Daly has played numerous matches as a defender, specifically at right-back for the Lionesses. The skills she’s acquired playing in this position has translated to her position as a centre-forward. Daly’s most proficient skill defensively is her pressing ability which is seen throughout her games. When Houston Dash are off the ball, the team move back into their 4-1-4-1 formation with the two central midfielders pushing up alongside Daly to pressure the opposition central defenders. In this case, they are able to press in sync and apply enough pressure to force a mistake, just as the image below portrays. From here, Daly presses Washington Spirit’s central defender with Mewis following suit by predicting the next pass to close the other Spirit player. Daly will more often than not be the further forward player when the Houston Dash sit deep and create their solid defensive shape. From here, Daly is a willing runner when played long and relishes a duel.
Daly isn’t limited to pressing higher up the pitch, as we’ve discussed Daly’s preference to drop into the middle and defensive thirds, and this is another area where we’ve seen Daly exert her aggressive pressing to win back possession. If we take a closer look at the statistics, Daly has averaged 2.99 defensive duels/90 with an 81% success rate. Alongside that, she has figures of 3.73 recoveries and 2.05 interceptions/90. These figures, whilst not the highest, still show the type of forward she is.
This example shows Daly quickly pressing Utah Royals’ Elizabeth Ball to not allow any further ball progression which could, in turn, lead to a turnover and a potential counter-attacking opportunity for Houston Dash. Daly’s aggressiveness is disruptive to opposition defences that look to build out from the back, and when timed with Groom and Mewis, is devastating.
Areas of Improvement
Whilst Daly has been such a crucial player for Houston Dash and arguably one of the best attacking players of the tournament, however, based on the footage and data there are areas of improvement. One of Daly’s weaker attributes is her ability to hold possession and hold-up play. Her ability to keep possession and hold the ball to wait for players to move around her with opposition players pressing is not as strong as other aspects of her play. Daly has the fourth-highest ball losses rate for the Dash in the NWSL Challenge Cup, averaging 11.4 losses/90.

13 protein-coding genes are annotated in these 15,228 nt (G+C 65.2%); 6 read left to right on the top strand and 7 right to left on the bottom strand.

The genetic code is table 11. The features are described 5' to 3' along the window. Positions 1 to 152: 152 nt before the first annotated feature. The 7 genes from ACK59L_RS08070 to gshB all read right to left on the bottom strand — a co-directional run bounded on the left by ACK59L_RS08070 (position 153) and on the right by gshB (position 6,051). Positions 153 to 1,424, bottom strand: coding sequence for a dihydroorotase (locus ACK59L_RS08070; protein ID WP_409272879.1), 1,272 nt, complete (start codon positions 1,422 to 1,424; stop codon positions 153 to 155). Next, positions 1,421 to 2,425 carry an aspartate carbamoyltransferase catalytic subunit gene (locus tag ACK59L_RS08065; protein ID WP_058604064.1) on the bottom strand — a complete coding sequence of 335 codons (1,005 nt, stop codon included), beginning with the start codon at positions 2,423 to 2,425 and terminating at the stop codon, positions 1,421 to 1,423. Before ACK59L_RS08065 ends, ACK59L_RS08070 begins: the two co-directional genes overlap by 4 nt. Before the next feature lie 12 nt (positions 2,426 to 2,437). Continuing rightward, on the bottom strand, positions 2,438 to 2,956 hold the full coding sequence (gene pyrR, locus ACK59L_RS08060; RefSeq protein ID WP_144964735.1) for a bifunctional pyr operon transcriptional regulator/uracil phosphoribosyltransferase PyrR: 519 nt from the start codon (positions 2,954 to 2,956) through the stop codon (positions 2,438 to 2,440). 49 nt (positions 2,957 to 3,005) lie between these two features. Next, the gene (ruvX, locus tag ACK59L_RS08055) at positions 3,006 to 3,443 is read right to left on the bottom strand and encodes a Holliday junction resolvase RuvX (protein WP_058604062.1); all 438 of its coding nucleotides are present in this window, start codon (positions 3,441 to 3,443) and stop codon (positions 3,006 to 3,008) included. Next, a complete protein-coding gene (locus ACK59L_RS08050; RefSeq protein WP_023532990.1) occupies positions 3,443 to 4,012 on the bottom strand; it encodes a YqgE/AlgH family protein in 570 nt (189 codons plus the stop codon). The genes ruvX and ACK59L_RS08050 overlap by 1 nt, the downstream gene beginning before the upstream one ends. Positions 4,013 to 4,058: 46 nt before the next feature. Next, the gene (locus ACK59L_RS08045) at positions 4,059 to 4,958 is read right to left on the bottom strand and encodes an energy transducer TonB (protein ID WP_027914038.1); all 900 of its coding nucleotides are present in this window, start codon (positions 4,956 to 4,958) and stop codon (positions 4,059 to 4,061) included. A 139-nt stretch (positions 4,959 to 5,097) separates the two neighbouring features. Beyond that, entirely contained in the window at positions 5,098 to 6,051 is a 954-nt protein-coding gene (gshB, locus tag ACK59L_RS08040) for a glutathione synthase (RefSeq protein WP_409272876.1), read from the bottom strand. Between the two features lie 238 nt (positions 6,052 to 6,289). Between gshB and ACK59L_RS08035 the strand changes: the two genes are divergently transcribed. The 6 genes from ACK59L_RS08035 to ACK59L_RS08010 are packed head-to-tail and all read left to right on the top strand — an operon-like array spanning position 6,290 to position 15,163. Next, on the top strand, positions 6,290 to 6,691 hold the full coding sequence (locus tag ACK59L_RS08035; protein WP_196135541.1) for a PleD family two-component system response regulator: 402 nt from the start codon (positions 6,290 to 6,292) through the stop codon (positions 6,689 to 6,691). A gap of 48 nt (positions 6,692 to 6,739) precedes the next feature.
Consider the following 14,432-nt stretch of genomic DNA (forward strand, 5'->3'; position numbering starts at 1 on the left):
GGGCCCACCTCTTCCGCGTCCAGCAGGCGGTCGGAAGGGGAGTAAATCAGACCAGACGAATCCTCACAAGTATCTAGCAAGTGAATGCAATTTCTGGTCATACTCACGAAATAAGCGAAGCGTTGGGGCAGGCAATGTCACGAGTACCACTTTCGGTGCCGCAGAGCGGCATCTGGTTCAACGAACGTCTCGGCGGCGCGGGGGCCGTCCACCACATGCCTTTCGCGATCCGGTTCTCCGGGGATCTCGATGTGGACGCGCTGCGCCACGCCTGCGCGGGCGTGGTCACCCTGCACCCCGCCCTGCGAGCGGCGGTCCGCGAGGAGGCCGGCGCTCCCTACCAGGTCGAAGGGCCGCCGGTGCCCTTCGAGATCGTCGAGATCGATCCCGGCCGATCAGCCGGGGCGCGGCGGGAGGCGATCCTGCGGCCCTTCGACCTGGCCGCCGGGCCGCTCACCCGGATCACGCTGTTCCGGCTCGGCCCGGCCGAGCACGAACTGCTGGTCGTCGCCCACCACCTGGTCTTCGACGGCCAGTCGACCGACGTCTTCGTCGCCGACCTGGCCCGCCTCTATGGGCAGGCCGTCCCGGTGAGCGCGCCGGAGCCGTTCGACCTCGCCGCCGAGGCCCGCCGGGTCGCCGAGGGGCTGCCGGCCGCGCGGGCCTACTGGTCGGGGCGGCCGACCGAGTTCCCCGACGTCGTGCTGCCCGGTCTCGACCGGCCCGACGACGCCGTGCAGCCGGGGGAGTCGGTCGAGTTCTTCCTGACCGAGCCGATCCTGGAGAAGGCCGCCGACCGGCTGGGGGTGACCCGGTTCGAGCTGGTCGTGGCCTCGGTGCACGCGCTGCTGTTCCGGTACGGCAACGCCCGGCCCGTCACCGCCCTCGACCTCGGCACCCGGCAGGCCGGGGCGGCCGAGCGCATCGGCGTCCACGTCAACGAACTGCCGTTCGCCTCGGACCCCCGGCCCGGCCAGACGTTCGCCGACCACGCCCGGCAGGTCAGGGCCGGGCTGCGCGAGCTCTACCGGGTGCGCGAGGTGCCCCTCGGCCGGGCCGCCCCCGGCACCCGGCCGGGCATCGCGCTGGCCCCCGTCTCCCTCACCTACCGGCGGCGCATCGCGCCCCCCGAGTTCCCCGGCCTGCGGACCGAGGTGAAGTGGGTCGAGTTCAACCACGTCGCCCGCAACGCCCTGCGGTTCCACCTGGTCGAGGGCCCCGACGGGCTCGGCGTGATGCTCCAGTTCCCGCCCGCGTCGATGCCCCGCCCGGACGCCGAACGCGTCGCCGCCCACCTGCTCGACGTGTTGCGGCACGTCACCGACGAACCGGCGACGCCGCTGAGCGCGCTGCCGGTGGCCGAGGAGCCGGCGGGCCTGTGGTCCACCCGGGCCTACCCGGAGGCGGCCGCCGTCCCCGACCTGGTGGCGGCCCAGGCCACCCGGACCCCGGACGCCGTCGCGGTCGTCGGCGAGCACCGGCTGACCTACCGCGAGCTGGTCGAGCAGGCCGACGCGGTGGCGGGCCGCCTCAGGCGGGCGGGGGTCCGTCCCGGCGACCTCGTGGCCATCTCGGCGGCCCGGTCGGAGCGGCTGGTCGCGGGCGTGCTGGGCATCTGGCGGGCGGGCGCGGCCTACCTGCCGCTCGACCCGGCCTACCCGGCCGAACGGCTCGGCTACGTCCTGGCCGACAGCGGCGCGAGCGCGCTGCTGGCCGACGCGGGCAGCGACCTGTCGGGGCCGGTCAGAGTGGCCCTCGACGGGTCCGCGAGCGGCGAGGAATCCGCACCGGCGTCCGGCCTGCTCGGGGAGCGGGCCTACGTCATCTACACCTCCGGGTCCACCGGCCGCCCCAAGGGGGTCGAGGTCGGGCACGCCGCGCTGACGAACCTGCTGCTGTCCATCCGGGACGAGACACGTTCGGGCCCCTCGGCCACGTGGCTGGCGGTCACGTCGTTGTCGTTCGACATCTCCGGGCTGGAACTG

After analysing footage of the way she loses possession, a lot of what I’ve noticed is while she’s excellent at a higher tempo of play with quick interchangeable passes, any time she receives the ball in advanced areas and needs to hold on to the ball a bit longer, there seems to be a slight lack of composure. There are times when her first touch will let her down, being too heavy and pushing the ball too far away from her which allows the opposition to dispossess her as we can see in the image above. This has led to some attacks being broken down, and if Daly can improve her hold-up play then she can become an exciting complete forward.
Are there better centre-forwards in the NWSL?
To complete the analysis, I will compare Daly to the three other strikers from the teams in the semi-finals. In doing so, we can see if the statistics give us a clearer indication of Daly’s performances and how she compares to the leagues other centre-forwards. All data used is per 90 minutes.
At first glance, we can clearly see where Daly is more superior. Firstly, she has the most goals in the tournament while she also attempts more passes, which is a reflection of her role in the side. As we discussed earlier, she plays as a false nine, which means her passing will be more frequent because of the nature of the role. Dropping deep, creating space to then play forward passes is a critical part of Daly’s game which illustrates her playmaking side. Other statistics such as shots and touches in penalty area are also indicative of Daly’s role, so while overall she may not have the best statistics against the other strikers, they work in Houston Dash’ system perfectly.
After such a successful period for Daly, I think teams will now start to focus and plan more around stopping her. The way she moves and uses her teammates’ progressive running and dribbling to find pockets of space is undeniable. Clarkson’s system is built around the strongest qualities of his team but also one that is not reliant on specific players but rather a role. However, finding and replicating Daly’s skillset will be extremely challenging if she were to leave. The striker is one of a kind and her aggressive nature is a major strength to her play and one I think that sets her apart from the rest. Based on her performances here, Phil Neville should consider using Daly as a centre-forward or even number ‘10’. I truly think her skillset is one that can be perfectly suited to a withdrawn role. For these reasons and how important Daly is to Houston Dash, she is my and the tournament’s MVP.